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Book 22

  1. Grossmith, George & Weedon — The Diary of a Nobody (166 pages)
  2. McCarthy, Cormac — Blood Meridian (334 pages)
  3. Moore, Alan & Dave Gibbons — Watchmen (399 pages)
  4. Moore, Christopher — Lamb: The Gospel According to Biff, Christ's Childhood Pal (507 pages)
  5. Murger, Henri — The Bohemians of the Latin Quarter (381 pages)
  6. Walk with Me: A Lenten Journey of Prayer for 2009 (98 pages)
  7. Douglas, Lloyd C. — The Robe (438 pages)
  8. Robinson, Marilynne — Gilead (281 pages)
  9. Jerome, Jerome K. — Three Men in a Boat (182 pages)
  10. Satrapi, Marjane — Persepolis (343 pages)
  11. Dodge, Jim — Fup (121 pages)
  12. Bauby, Jean-Dominique — The Diving-Bell and the Butterfly (114 pages)
  13. Fleming, Ian — Casino Royale (219 pages)
  14. Blake, Quentin — Clown (30 pages)
  15. Weigel, George — The Courage To Be Catholic (249 pages)
  16. Ishiguro, Kazuo — The Remains of the Day (255 pages)
  17. Orwell, George — Animal Farm (125 pages)
  18. Garner, James Finn — Politically Correct Bedtime Stories (81 pages)
  19. Robinson, Marilynne — Home (339 pages)
  20. Opera Magazine — Basses in Opera: Profiles of thirteen great basses (96 pages)
  21. Beaumarchais, Pierre-Augustin Caron de — The Figaro Trilogy (David Coward, transl.) (335 pages)
  22. Keyes, Daniel — Flowers for Algernon (217 pages)

Page count: 5310.

I wanted a quick diversion, and Flowers for Algernon was just that. I doubt anyone reading this is unfamiliar with the story. I remember reading the short story many years ago in school, but I had never read the novelisation.

Though I can't remember details, I have the impression that I enjoyed the short story better. I think it was probably tighter and flowed better. I suspect much of what was added is not germaine to the story, simply filler to bulk up the length or add a more adult dimension.

I did find some of the assumptions interesting, such as the idea that cynicism and libido correlate with intelligence. What I found most compelling was the increased self-awareness that accompanied Charlie's surge in intelligence and how that uncovered a host of psychological issues. Although not explicitly stated, I appreciate the suggestion that intelligence cannot simply be measured with IQ and that there are other forms of intelligence (social, emotional) that are not easy to quantify.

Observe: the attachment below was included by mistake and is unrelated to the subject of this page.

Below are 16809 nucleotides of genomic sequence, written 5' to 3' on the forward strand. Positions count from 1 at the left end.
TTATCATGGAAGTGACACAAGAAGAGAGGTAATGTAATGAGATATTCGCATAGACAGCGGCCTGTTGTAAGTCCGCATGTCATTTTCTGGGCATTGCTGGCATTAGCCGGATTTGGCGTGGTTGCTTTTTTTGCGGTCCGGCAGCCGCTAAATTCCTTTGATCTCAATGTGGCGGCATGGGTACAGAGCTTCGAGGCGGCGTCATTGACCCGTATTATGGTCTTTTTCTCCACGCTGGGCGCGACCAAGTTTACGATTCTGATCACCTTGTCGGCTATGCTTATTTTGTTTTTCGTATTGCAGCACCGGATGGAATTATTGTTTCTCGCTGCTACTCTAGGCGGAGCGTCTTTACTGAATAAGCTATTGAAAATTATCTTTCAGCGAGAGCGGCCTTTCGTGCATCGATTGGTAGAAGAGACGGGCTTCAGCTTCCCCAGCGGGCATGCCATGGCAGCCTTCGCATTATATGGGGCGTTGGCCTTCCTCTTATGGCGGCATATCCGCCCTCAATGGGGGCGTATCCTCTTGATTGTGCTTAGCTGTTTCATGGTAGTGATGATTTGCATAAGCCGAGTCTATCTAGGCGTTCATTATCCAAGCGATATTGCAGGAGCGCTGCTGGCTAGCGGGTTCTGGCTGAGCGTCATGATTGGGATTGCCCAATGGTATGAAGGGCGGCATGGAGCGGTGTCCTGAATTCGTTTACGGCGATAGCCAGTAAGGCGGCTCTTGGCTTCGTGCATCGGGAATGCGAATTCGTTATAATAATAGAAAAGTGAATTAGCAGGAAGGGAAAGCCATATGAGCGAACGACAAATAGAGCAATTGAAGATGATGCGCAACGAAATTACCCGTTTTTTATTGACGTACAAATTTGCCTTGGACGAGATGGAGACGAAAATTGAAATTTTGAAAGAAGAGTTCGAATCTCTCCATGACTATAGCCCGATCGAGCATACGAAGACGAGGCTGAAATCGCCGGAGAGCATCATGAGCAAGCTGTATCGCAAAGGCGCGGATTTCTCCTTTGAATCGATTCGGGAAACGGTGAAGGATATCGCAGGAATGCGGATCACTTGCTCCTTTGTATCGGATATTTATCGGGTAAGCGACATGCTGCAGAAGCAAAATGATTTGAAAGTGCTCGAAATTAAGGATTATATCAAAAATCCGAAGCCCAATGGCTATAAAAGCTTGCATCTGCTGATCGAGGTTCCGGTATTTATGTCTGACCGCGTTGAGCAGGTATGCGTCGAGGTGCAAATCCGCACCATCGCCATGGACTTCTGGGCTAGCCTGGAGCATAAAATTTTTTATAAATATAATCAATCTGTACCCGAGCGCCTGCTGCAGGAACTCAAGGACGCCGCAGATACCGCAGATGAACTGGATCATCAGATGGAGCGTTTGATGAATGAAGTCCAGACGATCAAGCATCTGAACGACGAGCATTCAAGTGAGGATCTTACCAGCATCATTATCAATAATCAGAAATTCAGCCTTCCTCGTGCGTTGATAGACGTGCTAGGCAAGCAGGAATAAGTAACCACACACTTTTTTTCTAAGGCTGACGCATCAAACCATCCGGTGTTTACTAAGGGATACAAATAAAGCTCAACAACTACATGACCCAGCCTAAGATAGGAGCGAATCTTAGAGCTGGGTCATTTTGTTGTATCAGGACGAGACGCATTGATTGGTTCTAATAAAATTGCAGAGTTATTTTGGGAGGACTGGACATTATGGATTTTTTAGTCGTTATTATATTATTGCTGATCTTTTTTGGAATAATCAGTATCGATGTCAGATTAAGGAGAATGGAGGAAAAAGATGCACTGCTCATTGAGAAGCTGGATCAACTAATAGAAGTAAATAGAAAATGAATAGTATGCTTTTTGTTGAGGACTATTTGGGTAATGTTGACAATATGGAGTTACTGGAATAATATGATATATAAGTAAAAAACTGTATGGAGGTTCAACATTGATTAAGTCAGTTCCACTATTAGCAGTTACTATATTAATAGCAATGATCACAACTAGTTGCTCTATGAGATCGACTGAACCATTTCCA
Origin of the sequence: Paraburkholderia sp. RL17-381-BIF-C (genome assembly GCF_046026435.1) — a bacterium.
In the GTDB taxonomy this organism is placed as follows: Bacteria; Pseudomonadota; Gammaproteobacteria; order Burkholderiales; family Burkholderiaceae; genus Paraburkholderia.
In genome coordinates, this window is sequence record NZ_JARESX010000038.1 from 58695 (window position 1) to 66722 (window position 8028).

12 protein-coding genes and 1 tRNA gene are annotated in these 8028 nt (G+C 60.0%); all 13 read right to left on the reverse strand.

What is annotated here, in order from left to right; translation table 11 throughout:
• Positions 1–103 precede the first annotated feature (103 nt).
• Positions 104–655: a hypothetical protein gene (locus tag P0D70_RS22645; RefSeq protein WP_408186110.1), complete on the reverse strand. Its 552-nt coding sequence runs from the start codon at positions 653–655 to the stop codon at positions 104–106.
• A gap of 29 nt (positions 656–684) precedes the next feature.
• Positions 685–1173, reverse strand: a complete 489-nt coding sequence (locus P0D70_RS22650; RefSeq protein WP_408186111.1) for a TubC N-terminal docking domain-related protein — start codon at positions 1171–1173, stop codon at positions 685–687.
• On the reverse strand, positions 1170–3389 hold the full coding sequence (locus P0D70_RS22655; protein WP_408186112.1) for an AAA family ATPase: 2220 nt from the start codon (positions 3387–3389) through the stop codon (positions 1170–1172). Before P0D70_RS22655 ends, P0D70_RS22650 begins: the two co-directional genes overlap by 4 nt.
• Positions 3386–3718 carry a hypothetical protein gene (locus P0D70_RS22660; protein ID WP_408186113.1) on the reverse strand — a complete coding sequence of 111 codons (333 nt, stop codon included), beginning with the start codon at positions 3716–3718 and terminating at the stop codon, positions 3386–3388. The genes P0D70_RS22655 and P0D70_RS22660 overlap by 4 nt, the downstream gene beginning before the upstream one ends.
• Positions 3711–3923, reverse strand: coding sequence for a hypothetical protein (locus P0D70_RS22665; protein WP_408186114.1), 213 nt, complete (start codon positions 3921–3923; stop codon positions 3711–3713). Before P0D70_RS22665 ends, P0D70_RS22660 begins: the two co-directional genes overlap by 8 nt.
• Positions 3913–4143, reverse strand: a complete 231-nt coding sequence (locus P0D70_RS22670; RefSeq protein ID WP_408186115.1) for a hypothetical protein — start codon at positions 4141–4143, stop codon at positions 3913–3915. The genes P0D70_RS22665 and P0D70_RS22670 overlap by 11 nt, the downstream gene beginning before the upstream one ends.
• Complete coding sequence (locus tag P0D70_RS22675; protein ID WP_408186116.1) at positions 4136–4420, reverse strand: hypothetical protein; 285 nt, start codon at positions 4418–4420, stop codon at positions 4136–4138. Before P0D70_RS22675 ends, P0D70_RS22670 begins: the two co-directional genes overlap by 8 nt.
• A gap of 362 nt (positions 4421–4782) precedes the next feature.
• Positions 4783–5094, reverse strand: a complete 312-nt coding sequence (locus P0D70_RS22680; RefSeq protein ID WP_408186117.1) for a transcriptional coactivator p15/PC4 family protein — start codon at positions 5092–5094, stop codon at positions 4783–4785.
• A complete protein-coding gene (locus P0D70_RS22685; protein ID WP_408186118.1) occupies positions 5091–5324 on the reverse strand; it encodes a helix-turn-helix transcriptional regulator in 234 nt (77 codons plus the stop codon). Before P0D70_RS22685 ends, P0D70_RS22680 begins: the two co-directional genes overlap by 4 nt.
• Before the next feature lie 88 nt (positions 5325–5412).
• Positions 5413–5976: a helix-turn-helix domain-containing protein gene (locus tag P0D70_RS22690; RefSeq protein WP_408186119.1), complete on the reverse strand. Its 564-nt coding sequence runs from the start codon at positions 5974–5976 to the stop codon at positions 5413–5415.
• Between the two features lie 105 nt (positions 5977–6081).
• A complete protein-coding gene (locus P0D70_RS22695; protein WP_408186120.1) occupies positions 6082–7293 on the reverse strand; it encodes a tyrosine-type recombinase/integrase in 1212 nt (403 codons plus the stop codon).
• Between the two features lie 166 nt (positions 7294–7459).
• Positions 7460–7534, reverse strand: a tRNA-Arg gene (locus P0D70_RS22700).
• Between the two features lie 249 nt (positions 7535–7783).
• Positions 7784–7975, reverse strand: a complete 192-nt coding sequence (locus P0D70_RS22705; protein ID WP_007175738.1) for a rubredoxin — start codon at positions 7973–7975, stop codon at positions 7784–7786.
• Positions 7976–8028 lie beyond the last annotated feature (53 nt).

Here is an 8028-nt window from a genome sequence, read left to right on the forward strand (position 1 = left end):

As usual, I didn't like the movie. The best part about it was seeing bits of Boston and Cambridge from the sixties. I don't so much mind that they changed Kinnian's role (and made her a cookie-cutter subservient sixties woman, complete with ultra-short dresses) or altered/omitted several plot elements. After all, the specific situations here don't matter as much as what they tell us about Charly. However, they oversimplified and dumbed down the story. The movie removed all trace of re-awakened repressed memories, the Freudian elements that dominate Charly's relationship with his mother and other women, the idea of schizophrenia and fragmented personality; in essence, they removed the fascinating stuff and left only a story about a dumb guy who temporarily gets fairly (but not too, because they want moviegoers to find him sympathetic) smart. Worst of all, the movie was just plain boring and boorish.

I couldn't help notice, though, that Cliff Robertson bears a striking resemblance to Will Farrell. I'd like to see someone else adapt Flowers for Algernon into a movie, done correctly, perhaps starring Farrell. It's not as if it's so complicated a story that all the interesting bits need to be left out, and themes that might have been taboo in Hollywood in the sixties are no longer untouchable. A new movie could prove to be funnier and more poignant. It is, after all, a brilliant story.

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